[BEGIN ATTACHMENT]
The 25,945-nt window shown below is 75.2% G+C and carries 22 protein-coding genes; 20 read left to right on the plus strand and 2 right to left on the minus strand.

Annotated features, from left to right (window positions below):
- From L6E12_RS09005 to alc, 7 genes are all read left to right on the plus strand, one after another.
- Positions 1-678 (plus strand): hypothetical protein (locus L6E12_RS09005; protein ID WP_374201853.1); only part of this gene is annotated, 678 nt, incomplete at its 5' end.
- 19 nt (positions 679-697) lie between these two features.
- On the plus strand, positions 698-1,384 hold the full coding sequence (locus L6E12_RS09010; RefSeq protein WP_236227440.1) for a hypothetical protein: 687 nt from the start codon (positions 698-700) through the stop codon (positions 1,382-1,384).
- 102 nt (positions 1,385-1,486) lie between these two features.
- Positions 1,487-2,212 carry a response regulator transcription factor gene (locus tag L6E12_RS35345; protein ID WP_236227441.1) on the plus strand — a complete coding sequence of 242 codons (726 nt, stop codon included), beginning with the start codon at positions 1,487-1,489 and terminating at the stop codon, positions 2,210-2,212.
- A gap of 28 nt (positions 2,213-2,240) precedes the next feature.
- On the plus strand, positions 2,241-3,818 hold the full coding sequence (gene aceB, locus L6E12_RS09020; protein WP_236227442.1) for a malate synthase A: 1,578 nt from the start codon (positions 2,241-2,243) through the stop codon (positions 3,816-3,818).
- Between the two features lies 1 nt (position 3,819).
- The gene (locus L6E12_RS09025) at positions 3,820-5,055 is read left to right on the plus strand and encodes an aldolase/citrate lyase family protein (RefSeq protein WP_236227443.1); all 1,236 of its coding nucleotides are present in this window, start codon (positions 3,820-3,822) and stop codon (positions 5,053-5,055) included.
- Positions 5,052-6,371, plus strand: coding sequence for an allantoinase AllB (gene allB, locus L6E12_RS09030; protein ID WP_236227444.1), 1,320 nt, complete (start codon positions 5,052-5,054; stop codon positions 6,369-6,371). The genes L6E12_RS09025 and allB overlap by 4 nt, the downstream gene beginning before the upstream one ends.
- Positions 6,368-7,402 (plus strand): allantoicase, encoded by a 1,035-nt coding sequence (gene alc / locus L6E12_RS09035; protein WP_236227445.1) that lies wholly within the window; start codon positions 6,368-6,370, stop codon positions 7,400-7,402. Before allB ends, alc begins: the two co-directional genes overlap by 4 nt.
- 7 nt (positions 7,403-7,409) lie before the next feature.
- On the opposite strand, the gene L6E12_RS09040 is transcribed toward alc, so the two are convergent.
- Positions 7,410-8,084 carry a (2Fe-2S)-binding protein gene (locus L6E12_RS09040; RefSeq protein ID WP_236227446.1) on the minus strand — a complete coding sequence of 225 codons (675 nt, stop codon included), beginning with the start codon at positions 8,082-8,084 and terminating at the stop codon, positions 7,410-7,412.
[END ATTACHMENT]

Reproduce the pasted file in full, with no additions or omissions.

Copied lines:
The 25,945-nt window shown below is 75.2% G+C and carries 22 protein-coding genes; 20 read left to right on the plus strand and 2 right to left on the minus strand.

Annotated features, from left to right (window positions below):
- From L6E12_RS09005 to alc, 7 genes are all read left to right on the plus strand, one after another.
- Positions 1-678 (plus strand): hypothetical protein (locus L6E12_RS09005; protein ID WP_374201853.1); only part of this gene is annotated, 678 nt, incomplete at its 5' end.
- 19 nt (positions 679-697) lie between these two features.
- On the plus strand, positions 698-1,384 hold the full coding sequence (locus L6E12_RS09010; RefSeq protein WP_236227440.1) for a hypothetical protein: 687 nt from the start codon (positions 698-700) through the stop codon (positions 1,382-1,384).
- 102 nt (positions 1,385-1,486) lie between these two features.
- Positions 1,487-2,212 carry a response regulator transcription factor gene (locus tag L6E12_RS35345; protein ID WP_236227441.1) on the plus strand — a complete coding sequence of 242 codons (726 nt, stop codon included), beginning with the start codon at positions 1,487-1,489 and terminating at the stop codon, positions 2,210-2,212.
- A gap of 28 nt (positions 2,213-2,240) precedes the next feature.
- On the plus strand, positions 2,241-3,818 hold the full coding sequence (gene aceB, locus L6E12_RS09020; protein WP_236227442.1) for a malate synthase A: 1,578 nt from the start codon (positions 2,241-2,243) through the stop codon (positions 3,816-3,818).
- Between the two features lies 1 nt (position 3,819).
- The gene (locus L6E12_RS09025) at positions 3,820-5,055 is read left to right on the plus strand and encodes an aldolase/citrate lyase family protein (RefSeq protein WP_236227443.1); all 1,236 of its coding nucleotides are present in this window, start codon (positions 3,820-3,822) and stop codon (positions 5,053-5,055) included.
- Positions 5,052-6,371, plus strand: coding sequence for an allantoinase AllB (gene allB, locus L6E12_RS09030; protein ID WP_236227444.1), 1,320 nt, complete (start codon positions 5,052-5,054; stop codon positions 6,369-6,371). The genes L6E12_RS09025 and allB overlap by 4 nt, the downstream gene beginning before the upstream one ends.
- Positions 6,368-7,402 (plus strand): allantoicase, encoded by a 1,035-nt coding sequence (gene alc / locus L6E12_RS09035; protein WP_236227445.1) that lies wholly within the window; start codon positions 6,368-6,370, stop codon positions 7,400-7,402. Before allB ends, alc begins: the two co-directional genes overlap by 4 nt.
- 7 nt (positions 7,403-7,409) lie before the next feature.
- On the opposite strand, the gene L6E12_RS09040 is transcribed toward alc, so the two are convergent.
- Positions 7,410-8,084 carry a (2Fe-2S)-binding protein gene (locus L6E12_RS09040; RefSeq protein ID WP_236227446.1) on the minus strand — a complete coding sequence of 225 codons (675 nt, stop codon included), beginning with the start codon at positions 8,082-8,084 and terminating at the stop codon, positions 7,410-7,412.